NOM must disclose donors

Timothy Kincaid

February 27th, 2012

The National Organization for Marriage has run out of appeals and must now disclose the identities of the handful of uber-rich donors who finance their role in the nation’s anti-marriage campaigns. (SCOTUSblog)

…the Supreme Court on Monday refused to hear a constitutional challenge to a Maine law that requires those seeking to raise and spend money in state election campaigns to organize as a political action committee for that activity, and make significant disclosures about their financial operations. That was challenged in a petition, National Organization for Marriage v. McKee (11-599), after the state law was upheld by the First Circuit Court.

This is probably a bigger blow to NOM than most realize. I believe that a significant purpose, if not their primary purpose, is and has been to shield the identities of these people and/or institutions from disclosure. They have allowed for significant portions of state campaigns to be financed without the public knowing who is behind the initiatives and without being held to any form of social consequence.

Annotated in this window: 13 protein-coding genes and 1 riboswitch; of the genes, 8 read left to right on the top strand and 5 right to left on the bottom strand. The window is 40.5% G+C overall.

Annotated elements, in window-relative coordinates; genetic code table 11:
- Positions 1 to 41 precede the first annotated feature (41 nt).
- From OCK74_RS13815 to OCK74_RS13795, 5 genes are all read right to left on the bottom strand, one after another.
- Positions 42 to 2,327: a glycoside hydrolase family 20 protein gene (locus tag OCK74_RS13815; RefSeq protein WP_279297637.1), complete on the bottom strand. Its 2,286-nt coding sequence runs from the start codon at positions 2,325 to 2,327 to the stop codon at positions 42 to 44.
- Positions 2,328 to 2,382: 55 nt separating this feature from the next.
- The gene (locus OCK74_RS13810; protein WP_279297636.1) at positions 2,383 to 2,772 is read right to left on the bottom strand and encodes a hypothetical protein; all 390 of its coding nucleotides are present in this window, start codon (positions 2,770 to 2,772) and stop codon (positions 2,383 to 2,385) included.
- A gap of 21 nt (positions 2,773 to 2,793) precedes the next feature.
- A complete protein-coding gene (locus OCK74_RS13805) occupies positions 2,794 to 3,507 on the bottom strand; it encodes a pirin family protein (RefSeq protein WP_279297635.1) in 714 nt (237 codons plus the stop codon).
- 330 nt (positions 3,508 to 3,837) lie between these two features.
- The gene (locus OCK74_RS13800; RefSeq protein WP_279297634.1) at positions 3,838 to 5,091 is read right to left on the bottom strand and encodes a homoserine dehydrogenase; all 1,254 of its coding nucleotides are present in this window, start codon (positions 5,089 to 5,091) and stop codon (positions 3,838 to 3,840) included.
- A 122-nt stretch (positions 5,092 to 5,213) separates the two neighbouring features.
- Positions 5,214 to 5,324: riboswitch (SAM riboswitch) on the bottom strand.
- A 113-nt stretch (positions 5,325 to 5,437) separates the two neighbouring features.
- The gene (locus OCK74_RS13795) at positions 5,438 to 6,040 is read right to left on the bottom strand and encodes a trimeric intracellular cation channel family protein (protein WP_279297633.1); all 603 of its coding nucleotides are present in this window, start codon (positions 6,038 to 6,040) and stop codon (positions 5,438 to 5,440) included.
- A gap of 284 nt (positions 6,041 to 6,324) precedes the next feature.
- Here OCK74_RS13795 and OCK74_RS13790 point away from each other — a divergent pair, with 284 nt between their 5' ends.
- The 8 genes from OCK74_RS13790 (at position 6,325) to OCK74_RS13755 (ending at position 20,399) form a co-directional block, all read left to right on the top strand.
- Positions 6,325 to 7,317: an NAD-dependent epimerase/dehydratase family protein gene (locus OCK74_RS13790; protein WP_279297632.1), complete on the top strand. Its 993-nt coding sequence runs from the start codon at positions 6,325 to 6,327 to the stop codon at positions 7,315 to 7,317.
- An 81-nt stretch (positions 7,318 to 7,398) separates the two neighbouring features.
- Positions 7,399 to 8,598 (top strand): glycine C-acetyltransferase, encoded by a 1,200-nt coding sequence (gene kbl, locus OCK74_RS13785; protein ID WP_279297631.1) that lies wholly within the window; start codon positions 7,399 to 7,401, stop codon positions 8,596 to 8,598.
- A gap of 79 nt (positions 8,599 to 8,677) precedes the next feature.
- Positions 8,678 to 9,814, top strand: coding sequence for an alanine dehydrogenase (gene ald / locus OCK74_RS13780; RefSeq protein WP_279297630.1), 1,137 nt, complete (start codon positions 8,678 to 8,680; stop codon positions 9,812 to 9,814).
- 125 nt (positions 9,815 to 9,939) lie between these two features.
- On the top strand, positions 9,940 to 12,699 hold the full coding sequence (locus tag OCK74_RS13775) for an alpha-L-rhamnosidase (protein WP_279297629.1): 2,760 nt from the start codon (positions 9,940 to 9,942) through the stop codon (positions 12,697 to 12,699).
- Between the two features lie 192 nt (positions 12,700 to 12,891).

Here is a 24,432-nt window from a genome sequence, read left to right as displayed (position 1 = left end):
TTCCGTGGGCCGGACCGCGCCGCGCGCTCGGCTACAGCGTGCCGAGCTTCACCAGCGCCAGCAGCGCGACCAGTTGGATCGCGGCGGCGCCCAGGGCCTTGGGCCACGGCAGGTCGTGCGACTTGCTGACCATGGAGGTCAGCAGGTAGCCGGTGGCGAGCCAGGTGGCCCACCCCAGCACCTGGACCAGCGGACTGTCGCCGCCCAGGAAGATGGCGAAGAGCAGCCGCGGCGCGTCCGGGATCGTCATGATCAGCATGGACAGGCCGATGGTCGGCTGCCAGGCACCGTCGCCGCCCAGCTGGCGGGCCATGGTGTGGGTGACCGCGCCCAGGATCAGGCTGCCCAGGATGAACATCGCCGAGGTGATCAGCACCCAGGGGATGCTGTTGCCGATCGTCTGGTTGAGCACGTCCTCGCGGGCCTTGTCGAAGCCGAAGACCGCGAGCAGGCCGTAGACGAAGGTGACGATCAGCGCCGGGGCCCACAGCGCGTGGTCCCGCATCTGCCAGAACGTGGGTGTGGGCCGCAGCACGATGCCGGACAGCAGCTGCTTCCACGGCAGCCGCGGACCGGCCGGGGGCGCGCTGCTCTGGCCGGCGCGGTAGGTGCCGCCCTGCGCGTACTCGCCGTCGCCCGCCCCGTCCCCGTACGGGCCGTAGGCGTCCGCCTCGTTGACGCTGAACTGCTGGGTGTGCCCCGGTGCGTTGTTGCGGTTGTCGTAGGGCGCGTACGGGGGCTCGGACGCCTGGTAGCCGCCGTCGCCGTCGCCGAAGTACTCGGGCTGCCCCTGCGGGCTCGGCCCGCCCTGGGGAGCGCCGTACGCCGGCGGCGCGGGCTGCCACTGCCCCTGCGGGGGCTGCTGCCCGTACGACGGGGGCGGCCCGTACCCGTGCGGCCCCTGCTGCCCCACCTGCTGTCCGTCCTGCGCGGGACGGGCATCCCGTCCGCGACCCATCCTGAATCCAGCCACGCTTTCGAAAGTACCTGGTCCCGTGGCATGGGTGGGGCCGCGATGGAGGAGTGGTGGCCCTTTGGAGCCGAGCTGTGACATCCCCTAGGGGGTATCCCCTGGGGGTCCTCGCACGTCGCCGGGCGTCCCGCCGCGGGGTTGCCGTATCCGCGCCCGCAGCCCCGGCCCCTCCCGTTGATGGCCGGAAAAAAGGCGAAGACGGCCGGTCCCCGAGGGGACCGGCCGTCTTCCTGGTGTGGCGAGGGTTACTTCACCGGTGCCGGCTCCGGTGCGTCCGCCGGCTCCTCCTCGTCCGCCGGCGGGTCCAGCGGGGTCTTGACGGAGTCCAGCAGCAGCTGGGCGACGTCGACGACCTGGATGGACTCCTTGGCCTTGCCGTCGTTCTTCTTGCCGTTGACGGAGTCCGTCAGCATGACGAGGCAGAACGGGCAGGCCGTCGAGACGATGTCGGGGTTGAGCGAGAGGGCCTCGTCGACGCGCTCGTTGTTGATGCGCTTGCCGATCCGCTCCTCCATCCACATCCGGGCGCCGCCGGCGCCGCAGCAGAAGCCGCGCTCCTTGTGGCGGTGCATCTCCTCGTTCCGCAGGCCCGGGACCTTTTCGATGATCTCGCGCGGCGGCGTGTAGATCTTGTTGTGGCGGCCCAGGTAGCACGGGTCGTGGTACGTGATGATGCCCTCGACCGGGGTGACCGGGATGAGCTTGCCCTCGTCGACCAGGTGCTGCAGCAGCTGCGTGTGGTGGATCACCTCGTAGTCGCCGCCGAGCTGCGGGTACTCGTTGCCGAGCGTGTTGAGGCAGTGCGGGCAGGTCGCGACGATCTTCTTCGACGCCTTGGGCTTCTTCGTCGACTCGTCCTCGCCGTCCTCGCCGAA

The timing is very fortuitous. While NOM may drag its feet, I think it likely that the identities will be revealed well before the elections in Washington and Maine.

As society is increasingly seeing the issue of marriage through the lens of fairness and justice, spending huge sums to bar gay people from full inclusion under civil law is increasingly seen as either based in malice or an allocation of funds that could have gone to a far better cause.

It’s not a happy day in NOMville. But, true to form, they are pretending that the world is going just according to their script and there is nary a mention of this catastrophic loss on their blog.

Lindoro Almaviva

February 27th, 2012

well, the question is, what if they refuse? What legal recdourse do we have to make them comply?

Jim Hlavac

February 27th, 2012